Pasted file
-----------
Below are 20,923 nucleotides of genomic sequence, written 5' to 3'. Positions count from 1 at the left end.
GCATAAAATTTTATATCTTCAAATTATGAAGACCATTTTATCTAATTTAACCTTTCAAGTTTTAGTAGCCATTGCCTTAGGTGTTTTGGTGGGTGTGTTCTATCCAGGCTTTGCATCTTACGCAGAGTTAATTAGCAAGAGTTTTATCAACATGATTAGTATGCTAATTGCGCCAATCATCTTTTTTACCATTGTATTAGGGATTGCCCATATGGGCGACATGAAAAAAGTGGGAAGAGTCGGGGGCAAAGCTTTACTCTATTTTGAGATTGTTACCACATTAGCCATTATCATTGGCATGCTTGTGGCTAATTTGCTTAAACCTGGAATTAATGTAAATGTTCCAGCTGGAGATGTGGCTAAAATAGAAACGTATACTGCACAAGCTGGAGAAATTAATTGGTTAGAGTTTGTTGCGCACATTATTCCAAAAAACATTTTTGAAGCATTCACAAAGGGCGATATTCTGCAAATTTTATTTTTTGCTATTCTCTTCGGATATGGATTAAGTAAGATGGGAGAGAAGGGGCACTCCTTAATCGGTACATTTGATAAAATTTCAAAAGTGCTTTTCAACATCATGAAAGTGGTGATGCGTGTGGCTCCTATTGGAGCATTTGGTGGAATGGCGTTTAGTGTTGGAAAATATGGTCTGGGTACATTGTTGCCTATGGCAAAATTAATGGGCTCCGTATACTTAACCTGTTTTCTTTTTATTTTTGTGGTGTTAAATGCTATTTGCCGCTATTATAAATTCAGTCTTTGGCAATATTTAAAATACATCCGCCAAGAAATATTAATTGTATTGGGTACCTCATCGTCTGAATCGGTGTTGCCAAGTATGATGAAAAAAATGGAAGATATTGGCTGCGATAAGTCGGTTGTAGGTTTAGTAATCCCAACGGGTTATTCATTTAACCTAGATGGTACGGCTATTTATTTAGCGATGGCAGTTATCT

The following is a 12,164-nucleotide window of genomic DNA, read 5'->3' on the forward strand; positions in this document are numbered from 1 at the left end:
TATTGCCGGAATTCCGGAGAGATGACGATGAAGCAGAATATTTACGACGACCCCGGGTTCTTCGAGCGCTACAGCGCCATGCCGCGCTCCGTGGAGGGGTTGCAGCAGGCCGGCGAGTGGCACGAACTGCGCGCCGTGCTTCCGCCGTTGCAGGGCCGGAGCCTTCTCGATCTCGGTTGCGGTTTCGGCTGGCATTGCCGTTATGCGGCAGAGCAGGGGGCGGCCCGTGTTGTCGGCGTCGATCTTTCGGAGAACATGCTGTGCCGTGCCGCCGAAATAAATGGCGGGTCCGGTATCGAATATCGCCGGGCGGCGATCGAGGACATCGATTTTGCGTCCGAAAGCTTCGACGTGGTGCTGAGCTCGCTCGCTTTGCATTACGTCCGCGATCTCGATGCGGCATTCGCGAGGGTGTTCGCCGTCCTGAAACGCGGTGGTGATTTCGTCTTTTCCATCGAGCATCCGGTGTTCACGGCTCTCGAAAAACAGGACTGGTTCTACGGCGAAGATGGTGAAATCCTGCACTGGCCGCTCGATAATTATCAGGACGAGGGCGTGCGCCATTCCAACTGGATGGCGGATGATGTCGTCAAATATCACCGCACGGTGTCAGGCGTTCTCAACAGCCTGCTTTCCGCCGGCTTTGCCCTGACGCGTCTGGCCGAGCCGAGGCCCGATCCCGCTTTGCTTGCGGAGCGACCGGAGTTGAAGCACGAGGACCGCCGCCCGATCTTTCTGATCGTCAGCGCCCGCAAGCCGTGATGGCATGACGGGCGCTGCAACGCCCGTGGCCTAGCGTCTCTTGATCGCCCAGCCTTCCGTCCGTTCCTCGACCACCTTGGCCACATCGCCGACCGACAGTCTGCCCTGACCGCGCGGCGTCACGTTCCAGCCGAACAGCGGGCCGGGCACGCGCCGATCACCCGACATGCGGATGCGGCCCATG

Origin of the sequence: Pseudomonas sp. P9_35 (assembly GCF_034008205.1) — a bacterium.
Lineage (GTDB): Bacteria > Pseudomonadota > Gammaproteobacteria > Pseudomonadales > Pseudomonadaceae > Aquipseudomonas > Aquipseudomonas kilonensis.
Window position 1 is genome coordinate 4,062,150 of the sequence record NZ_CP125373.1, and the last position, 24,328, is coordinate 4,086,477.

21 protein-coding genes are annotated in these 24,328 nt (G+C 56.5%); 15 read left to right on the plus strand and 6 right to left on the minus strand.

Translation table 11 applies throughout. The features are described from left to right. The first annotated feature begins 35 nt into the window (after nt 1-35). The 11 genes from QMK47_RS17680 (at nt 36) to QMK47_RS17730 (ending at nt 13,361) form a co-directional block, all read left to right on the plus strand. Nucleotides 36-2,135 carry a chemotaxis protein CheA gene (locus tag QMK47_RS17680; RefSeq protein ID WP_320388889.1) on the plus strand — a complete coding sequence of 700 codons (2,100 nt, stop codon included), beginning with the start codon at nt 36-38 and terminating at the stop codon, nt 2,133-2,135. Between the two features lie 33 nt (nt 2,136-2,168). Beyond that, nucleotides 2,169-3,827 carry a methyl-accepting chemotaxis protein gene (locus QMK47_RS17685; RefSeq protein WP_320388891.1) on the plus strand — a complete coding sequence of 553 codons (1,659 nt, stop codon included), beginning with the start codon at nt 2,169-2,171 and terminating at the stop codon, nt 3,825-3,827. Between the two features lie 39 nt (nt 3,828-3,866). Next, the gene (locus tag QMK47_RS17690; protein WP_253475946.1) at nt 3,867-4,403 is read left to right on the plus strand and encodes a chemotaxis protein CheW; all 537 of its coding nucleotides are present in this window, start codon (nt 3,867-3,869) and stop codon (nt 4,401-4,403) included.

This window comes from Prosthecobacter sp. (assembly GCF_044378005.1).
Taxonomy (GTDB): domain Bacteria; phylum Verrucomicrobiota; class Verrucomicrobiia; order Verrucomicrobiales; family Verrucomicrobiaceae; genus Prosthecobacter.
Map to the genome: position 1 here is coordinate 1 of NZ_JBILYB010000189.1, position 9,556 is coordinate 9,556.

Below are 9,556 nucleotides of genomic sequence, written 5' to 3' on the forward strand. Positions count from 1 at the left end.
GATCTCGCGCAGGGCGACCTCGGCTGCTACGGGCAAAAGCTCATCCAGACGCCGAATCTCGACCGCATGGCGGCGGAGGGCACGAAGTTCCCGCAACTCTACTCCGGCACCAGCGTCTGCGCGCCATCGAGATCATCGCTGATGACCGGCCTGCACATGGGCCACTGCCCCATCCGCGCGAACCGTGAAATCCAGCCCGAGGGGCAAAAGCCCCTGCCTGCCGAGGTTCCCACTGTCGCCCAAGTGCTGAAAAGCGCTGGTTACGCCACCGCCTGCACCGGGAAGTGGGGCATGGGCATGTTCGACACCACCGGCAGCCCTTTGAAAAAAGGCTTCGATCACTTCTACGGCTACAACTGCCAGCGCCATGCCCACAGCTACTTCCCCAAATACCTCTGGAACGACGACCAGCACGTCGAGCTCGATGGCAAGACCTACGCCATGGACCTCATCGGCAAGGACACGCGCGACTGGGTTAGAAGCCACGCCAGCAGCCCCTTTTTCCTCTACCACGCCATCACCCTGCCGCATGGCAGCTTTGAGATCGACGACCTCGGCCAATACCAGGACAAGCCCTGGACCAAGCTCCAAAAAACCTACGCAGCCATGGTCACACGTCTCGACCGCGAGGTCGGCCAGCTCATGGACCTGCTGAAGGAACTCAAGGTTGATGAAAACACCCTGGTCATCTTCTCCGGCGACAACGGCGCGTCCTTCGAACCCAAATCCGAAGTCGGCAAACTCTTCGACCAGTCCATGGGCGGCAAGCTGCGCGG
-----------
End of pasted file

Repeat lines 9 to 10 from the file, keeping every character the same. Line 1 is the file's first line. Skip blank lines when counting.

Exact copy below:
Translation table 11 applies throughout. The features are described from left to right. The first annotated feature begins 35 nt into the window (after nt 1-35). The 11 genes from QMK47_RS17680 (at nt 36) to QMK47_RS17730 (ending at nt 13,361) form a co-directional block, all read left to right on the plus strand. Nucleotides 36-2,135 carry a chemotaxis protein CheA gene (locus tag QMK47_RS17680; RefSeq protein ID WP_320388889.1) on the plus strand — a complete coding sequence of 700 codons (2,100 nt, stop codon included), beginning with the start codon at nt 36-38 and terminating at the stop codon, nt 2,133-2,135. Between the two features lie 33 nt (nt 2,136-2,168). Beyond that, nucleotides 2,169-3,827 carry a methyl-accepting chemotaxis protein gene (locus QMK47_RS17685; RefSeq protein WP_320388891.1) on the plus strand — a complete coding sequence of 553 codons (1,659 nt, stop codon included), beginning with the start codon at nt 2,169-2,171 and terminating at the stop codon, nt 3,825-3,827. Between the two features lie 39 nt (nt 3,828-3,866). Next, the gene (locus tag QMK47_RS17690; protein WP_253475946.1) at nt 3,867-4,403 is read left to right on the plus strand and encodes a chemotaxis protein CheW; all 537 of its coding nucleotides are present in this window, start codon (nt 3,867-3,869) and stop codon (nt 4,401-4,403) included.

This window comes from Prosthecobacter sp. (assembly GCF_044378005.1).